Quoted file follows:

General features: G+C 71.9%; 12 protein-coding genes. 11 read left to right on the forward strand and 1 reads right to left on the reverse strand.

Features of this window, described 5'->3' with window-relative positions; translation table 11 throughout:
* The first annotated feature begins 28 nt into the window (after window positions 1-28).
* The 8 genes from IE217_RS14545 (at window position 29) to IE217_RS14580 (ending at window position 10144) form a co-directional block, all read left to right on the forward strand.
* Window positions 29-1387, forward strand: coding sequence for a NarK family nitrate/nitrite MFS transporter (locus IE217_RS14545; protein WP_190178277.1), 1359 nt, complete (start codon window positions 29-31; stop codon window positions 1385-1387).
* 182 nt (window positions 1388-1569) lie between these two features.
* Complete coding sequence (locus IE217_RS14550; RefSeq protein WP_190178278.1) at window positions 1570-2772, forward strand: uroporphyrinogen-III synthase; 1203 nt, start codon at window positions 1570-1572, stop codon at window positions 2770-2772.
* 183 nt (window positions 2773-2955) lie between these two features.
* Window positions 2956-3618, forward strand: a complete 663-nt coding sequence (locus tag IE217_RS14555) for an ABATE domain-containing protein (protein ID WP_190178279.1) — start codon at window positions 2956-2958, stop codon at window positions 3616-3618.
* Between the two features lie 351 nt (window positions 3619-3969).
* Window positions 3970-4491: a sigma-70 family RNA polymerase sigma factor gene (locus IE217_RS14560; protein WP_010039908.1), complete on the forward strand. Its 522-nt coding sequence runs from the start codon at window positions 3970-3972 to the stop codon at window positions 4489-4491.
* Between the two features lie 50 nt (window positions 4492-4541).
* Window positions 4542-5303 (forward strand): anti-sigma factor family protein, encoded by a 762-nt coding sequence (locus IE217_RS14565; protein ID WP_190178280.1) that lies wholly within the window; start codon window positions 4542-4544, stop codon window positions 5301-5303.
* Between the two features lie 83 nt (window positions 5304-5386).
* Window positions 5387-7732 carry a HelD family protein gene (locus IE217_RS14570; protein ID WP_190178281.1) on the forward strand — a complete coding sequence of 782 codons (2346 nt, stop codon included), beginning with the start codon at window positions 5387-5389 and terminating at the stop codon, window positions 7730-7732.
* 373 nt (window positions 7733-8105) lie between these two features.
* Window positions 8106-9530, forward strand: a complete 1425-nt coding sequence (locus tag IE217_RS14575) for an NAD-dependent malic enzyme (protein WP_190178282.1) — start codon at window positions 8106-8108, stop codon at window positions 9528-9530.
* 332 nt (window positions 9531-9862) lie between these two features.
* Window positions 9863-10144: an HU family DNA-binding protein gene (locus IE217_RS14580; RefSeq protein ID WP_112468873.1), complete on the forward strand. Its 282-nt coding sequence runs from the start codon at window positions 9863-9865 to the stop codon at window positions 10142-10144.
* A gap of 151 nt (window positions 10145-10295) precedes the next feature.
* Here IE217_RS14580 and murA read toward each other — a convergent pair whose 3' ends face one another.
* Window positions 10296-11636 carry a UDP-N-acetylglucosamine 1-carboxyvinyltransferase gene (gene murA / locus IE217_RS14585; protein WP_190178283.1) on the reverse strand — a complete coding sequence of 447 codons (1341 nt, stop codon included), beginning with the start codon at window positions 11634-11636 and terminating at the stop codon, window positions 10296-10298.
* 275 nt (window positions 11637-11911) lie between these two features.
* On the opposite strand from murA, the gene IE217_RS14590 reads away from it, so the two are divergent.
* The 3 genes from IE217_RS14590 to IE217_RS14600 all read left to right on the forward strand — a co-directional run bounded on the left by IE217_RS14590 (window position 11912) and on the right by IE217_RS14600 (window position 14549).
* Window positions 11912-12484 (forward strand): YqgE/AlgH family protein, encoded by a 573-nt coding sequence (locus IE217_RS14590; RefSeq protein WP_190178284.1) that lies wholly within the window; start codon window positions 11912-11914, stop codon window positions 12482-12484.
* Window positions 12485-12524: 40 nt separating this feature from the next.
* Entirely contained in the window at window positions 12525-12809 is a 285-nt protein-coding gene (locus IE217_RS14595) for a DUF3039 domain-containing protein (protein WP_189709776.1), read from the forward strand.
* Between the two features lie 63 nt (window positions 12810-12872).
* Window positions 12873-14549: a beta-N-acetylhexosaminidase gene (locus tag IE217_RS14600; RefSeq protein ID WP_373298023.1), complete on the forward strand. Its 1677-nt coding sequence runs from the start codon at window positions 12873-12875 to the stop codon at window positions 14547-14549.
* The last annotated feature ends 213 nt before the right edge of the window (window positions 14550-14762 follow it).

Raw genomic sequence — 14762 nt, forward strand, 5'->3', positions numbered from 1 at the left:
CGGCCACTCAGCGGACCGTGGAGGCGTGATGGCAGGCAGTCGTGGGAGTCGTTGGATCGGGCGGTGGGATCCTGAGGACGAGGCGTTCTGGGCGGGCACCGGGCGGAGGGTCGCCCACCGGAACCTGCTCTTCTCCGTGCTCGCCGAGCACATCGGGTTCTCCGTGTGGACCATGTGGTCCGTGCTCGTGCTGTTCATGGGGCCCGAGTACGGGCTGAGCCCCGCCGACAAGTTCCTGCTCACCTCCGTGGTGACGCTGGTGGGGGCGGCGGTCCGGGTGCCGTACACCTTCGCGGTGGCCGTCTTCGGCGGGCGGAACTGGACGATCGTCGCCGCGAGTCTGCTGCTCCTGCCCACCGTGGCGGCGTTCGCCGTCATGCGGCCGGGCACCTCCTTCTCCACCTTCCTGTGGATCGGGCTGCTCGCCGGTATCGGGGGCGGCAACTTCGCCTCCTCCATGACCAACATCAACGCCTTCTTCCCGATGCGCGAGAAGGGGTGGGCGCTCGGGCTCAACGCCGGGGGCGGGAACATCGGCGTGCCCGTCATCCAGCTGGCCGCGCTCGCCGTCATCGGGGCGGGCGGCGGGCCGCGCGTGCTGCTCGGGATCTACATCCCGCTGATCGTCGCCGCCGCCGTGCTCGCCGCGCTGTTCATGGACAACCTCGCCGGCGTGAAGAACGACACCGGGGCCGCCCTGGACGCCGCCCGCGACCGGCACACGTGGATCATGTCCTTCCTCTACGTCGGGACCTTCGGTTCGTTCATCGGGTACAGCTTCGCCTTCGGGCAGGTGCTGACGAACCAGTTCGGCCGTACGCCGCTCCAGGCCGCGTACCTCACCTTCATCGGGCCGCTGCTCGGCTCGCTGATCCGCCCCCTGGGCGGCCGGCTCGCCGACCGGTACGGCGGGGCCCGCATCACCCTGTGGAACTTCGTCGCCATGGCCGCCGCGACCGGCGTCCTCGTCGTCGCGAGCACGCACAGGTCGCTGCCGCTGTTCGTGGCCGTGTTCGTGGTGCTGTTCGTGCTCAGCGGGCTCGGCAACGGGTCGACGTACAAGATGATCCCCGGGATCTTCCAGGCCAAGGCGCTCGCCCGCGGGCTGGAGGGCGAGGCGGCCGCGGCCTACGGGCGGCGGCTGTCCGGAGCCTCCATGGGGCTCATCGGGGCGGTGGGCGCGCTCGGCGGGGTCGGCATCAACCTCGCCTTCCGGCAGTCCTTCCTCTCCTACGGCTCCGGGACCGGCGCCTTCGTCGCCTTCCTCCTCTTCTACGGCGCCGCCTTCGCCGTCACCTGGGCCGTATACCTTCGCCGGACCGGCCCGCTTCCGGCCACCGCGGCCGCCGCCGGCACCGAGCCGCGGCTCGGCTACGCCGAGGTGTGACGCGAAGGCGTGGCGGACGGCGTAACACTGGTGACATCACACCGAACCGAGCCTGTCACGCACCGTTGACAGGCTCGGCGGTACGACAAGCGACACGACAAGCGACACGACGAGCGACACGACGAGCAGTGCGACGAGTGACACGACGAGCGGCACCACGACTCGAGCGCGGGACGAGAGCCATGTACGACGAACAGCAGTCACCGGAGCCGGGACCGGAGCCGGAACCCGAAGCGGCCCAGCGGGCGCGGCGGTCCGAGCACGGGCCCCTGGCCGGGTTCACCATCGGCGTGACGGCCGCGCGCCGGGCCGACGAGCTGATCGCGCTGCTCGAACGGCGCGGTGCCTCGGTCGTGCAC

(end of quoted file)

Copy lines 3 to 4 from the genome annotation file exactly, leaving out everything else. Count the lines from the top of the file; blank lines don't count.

* The first annotated feature begins 28 nt into the window (after window positions 1-28).
* The 8 genes from IE217_RS14545 (at window position 29) to IE217_RS14580 (ending at window position 10144) form a co-directional block, all read left to right on the forward strand.